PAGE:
John, don’t know what area you’re in that the 7x49 is common, but I’m in SE MI, and in 40 years of going to gun shows, this is the first time that I’ve ever seen it, which is why I bought it.

One last question, does this ammo have any collector value, either by the round, the stripper clip, or by the box?

Great info guys, thanks again.
Dan


#5

Dan–John Moss is in California, but his statement that they are “relatively common” is from a cartridge collectors viewpoint, not a shooters. Shooters usually talk in terms of “Crates”, while we cartridges collectors think more in terms of single rounds or at most a few boxes. To us “relatively common” could mean less than 1000 rounds in the world, which would mean “RARE” to a shooter. To be “Rare” to us would mean more like less than 100 known specimens. Just a different viewpoint.

Also, as for collectible cartridges, I have found Gun Shows to be VERY poor places to find cartridges. They are great for full boxes of recently made stuff, but, except for wanting a single specimen for my collection, which few dealers will sell, they offer next to no interest to me. There are a number of ALL CARTRIDGE (NO GUNS) shows held each year that most cartridge collectors attend to find new items for their collections. But, then for a shooter, these would hold little interest as few cartridge dealers sell by the box. In fact, on the Buy/Sell/Trade Forum here we do not allow ads for shooting quantities, such as full ammo cans, etc.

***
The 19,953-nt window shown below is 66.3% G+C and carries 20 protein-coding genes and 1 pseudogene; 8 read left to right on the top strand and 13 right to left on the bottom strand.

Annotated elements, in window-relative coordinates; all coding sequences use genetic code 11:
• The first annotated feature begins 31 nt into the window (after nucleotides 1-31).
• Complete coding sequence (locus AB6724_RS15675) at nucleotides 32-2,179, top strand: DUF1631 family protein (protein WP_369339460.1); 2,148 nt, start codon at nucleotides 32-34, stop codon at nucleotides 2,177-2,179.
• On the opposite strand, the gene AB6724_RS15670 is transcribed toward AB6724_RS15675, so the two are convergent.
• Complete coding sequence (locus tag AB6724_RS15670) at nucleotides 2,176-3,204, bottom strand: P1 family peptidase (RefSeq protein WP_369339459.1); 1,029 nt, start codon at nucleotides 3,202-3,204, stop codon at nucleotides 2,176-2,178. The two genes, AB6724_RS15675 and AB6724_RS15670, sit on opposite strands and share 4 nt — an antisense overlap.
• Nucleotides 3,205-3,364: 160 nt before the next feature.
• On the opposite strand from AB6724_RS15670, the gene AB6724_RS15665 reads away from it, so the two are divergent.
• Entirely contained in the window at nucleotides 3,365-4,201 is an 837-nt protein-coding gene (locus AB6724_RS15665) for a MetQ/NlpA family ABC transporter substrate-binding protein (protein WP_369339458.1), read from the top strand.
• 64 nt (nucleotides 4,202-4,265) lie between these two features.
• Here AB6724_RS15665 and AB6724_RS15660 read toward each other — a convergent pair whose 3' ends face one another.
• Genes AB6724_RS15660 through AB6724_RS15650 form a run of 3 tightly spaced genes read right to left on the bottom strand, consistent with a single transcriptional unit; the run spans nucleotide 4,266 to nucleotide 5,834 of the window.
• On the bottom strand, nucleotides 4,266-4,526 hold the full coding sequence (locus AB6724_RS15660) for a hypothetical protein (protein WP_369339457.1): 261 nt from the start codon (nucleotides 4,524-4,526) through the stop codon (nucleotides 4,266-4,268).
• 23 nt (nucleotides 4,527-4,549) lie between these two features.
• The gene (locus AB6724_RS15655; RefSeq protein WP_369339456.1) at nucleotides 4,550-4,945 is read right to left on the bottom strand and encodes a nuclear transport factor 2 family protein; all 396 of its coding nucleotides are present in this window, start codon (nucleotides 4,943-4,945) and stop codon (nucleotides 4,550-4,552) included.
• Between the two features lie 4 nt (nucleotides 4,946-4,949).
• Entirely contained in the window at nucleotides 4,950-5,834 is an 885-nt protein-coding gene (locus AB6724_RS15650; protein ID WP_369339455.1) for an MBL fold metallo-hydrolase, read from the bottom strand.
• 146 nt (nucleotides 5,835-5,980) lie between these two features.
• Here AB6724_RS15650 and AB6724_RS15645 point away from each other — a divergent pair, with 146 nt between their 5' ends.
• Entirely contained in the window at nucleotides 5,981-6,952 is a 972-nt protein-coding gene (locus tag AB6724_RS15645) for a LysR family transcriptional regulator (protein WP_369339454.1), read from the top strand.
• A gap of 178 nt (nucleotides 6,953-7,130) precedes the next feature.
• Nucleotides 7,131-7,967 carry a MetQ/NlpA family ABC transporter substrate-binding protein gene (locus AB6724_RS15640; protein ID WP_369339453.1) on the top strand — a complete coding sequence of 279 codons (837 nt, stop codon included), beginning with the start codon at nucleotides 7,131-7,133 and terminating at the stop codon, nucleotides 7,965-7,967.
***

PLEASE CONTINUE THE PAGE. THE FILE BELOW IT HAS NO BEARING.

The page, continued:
BTW, welcome to our Forum. I hope you stick around. Just remember, for the most part, we discuss KEEPING cartridges, not shooting them. We are happy to answer whatever questions you might have on identifying cartridges, etc. Just keep in mind that anything dealing with reloading information, such as powder types and amounts to use, etc, are prohibited topics due to potential liability.


#6

Dan - Ron gave a perfect description of the parameters I was using in say the rounds are relatively common. I am surprised, though, that you never saw it at gun shows. Years ago, when it was first imported (by Century Arms, I think), the boxes were all over the place. I don’t collect rifle rounds (other than a brief fling at .303 and a longer time collecting 7.9 x 57), and I have had three or four boxes of this ammo go through my hands. As I mentioned, they finally wholesaled it out for breaking down into components. Of course, that immediately lessened the amount around by a goodly percentager.

Like anyone who has collected for years, to again put “common” in perspective, I have a few cartridges that are the only know specimens of that particular round, and more where only two or three rounds are known in collections throughout the world. Those are rare. From a collector’s viewpoint, the 7 x 49 Liviano, by any name, is not a rare or even scarce cartridge. Someday it might be, but it isn’t there yet. That doesn’t mean that we are tripping over full boxes at gunshows - it just means that if a determined collector wants a round for his collection, he will be able to find one.

John Moss


#7

Ron and John, Thanks for the explanation and the info. We obviously have different definitions for words such as “common” and “rare”. It all makes for a much more interesting world.

I also attend antique arms shows, and have been to the Vegas and Balto shows and this is the first of this ammo that I’ve ever seen. Wish that I could find one of the unaltered FALs chambered for this round.

I am a shooter, and we do tend to think in terms of thousands when it comes to ammo, but I do have a small “gathering” (not really a collection) of some odd rounds that have come my way through the years. These 7mm Livanios are now gathering dust with the other oddballs.

Thanks again everyone,
Dan